45293309.df018.
     
  12. A second flash focused on the background would eliminate the shadow.
     
  13. fjp

    fjp

    50
    Mar 18, 2005
    I've been spending so much money on photo equipment lately that I'd be a dead man if I bought another flash right now. The beginning of October (ESPP time) is my next window of opportunity. In the meantime, I'm just going to use it as my plain, featureless background that I'm always looking for, and forget the fancy stuff.
     
  14. Chris101

    Chris101

    Feb 2, 2005
    Arizona
    I just went with a friend of mine who is a low budget photographer. She bought a little slave thing that has a sensor in a half inch dome and a wire that connects to the flash, and the cheapest flash unit she could find - all for under $40!

    The other idea I have is to bounce off a reflector held right above the object, but out of the frame. Just hold it by hand.

    A curved surface (like your device) is what all the pros use for seamless product photography. Play with the light! Use diffusers, reflectors, try bulbs instead of flash, take it out into the sun, what ever it takes. Your test shots show real promise!
     
  15. Here's what Chris talk about the slave is the one with the eye in front and the small round thing in a multi connector.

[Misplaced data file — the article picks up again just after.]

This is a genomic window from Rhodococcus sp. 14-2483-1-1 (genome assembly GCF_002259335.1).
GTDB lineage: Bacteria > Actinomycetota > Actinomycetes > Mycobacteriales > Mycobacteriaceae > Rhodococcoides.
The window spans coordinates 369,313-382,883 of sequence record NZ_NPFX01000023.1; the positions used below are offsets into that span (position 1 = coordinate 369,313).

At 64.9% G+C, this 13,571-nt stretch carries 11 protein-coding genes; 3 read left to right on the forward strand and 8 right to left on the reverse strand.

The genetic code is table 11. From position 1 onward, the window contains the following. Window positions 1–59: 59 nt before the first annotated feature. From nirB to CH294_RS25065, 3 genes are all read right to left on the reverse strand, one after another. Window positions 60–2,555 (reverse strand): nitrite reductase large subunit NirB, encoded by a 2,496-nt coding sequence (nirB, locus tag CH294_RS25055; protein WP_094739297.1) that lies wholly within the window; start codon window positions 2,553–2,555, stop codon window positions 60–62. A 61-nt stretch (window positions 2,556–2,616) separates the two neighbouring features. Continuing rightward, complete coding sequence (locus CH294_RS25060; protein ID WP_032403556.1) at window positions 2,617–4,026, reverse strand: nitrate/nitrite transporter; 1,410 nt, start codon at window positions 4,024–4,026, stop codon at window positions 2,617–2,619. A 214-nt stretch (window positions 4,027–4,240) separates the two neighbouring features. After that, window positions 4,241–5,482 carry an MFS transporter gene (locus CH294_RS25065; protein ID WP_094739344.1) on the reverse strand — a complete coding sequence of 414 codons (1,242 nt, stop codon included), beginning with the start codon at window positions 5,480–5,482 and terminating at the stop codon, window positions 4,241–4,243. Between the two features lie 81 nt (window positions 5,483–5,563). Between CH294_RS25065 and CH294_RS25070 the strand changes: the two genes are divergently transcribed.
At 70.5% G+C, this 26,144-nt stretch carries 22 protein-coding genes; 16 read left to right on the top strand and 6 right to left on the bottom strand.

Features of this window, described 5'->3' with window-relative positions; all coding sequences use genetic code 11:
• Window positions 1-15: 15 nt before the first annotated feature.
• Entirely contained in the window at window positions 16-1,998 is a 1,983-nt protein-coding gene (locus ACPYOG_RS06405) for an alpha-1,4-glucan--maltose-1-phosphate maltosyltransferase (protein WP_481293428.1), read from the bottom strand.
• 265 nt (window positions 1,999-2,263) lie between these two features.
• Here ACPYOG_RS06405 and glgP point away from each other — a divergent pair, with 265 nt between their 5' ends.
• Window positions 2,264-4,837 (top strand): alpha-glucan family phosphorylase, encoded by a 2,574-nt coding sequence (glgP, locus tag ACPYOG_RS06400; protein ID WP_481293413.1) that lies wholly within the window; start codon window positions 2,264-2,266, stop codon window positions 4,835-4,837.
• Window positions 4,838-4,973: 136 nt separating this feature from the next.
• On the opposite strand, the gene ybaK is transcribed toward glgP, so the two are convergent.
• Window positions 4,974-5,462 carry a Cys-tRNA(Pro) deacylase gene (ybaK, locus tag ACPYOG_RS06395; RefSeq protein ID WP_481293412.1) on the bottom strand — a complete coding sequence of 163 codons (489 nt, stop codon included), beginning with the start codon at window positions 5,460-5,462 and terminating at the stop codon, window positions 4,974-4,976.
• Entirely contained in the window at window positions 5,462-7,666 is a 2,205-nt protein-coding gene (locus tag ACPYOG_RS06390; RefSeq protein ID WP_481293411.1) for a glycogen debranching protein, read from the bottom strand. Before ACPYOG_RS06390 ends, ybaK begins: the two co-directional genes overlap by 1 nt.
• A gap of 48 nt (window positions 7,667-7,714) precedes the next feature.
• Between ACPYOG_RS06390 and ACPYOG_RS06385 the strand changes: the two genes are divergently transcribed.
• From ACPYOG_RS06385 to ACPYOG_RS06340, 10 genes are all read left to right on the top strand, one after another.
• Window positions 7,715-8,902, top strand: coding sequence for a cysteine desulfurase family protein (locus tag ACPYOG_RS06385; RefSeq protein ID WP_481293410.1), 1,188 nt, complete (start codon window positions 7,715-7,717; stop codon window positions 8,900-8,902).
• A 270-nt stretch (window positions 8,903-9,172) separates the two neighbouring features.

[​IMG]
     
  16. fjp

    fjp

    50
    Mar 18, 2005
    I really admire people who can jury-rig together a bunch of inexpensive equipment and achieve fully professional looking results. Alas, I am not one of these people. I have the personality defect where half of the enjoyment I get out of photography is handling compact and highly finished products built for specific purposes. Unfortunately, this also costs a lot more money which means I can't always instantly respond to the "right" solution. But I have so many projects demanding my time that I can put up with waiting until the funding comes along. That's what I am going to have to do to come up with my "style" solution to this shadow business, which you talk about next.

    I've experimented with the D-Flector now for three full days and have learned its limitations. In October I'll be getting an SB-600 to do just what you suggest here. In the meantime I'll keep busy with plenty of other projects demanding my attention and I won't be bothered with impatience waiting for the time when I won't feel guilty sprinting for the SB-600.

    Today I spent the whole day experimenting with the D-Flector in available light. I spent hours putting together a gallery explaining and illustrating the results, so I hope my effort won't be wasted and people will visit it. I don't want to burden this thread with any more images, so I'll start a new one and give a brief summary of my results. This new gallery is here:

    http://www.pbase.com/fjp/df_2005_06_jun_26